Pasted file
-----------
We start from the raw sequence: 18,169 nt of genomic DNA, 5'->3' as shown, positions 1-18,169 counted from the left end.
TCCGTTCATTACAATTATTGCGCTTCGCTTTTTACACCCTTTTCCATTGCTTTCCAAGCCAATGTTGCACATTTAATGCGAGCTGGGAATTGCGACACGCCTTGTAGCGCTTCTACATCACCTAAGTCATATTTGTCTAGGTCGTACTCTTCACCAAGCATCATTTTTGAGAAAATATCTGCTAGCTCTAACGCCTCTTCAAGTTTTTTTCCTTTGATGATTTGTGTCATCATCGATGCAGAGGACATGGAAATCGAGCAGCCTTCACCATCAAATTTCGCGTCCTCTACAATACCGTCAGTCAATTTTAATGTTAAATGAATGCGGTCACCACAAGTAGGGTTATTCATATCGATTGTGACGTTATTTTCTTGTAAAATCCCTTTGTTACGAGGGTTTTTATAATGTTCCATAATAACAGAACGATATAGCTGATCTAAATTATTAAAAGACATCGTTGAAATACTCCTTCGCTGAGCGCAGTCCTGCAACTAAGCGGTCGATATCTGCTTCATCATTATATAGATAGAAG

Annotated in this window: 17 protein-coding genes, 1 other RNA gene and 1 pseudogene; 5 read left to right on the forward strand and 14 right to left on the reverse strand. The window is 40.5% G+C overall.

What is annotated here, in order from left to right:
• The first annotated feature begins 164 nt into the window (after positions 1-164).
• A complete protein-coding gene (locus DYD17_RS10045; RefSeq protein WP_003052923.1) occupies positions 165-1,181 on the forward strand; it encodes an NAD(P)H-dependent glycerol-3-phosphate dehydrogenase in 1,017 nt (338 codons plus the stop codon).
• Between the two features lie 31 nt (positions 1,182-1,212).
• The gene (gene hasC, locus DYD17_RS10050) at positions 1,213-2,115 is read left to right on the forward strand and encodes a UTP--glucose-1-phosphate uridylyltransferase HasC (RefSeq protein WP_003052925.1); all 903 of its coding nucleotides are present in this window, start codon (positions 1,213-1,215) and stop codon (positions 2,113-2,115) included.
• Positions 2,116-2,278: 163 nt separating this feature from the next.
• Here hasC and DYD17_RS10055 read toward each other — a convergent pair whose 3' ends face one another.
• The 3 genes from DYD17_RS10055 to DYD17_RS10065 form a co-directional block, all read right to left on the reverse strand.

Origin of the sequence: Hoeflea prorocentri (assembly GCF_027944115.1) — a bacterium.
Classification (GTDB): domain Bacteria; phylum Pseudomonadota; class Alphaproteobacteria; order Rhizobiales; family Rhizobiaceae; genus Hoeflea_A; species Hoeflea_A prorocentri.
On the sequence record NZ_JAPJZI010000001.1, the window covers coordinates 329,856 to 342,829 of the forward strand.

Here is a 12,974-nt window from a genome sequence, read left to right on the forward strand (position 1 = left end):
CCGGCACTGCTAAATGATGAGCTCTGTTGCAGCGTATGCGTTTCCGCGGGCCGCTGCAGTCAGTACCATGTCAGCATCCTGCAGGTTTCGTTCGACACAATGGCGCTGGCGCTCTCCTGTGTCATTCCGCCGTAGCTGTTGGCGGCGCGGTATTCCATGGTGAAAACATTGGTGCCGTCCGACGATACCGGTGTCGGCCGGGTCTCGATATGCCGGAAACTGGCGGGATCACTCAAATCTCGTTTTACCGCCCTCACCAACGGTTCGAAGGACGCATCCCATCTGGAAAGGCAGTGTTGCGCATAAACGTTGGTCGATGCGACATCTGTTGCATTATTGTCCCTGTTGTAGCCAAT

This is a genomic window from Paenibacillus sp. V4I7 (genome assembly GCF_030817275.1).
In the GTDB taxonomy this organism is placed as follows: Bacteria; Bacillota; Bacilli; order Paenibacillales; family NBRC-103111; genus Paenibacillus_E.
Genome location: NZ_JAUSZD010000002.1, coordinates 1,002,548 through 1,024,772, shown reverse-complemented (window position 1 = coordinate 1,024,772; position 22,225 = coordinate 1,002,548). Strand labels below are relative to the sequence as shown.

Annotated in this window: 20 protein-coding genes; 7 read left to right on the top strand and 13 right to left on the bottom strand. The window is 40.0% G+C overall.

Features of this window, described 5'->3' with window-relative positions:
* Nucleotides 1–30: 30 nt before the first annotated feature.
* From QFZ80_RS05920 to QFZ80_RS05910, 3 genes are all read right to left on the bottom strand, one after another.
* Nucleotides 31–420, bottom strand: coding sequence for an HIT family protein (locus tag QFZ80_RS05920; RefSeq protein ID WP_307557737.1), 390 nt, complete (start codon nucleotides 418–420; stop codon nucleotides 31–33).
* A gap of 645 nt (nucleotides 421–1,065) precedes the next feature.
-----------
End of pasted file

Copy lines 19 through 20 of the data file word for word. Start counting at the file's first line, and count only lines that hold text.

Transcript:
Genome location: NZ_JAUSZD010000002.1, coordinates 1,002,548 through 1,024,772, shown reverse-complemented (window position 1 = coordinate 1,024,772; position 22,225 = coordinate 1,002,548). Strand labels below are relative to the sequence as shown.

Annotated in this window: 20 protein-coding genes; 7 read left to right on the top strand and 13 right to left on the bottom strand. The window is 40.0% G+C overall.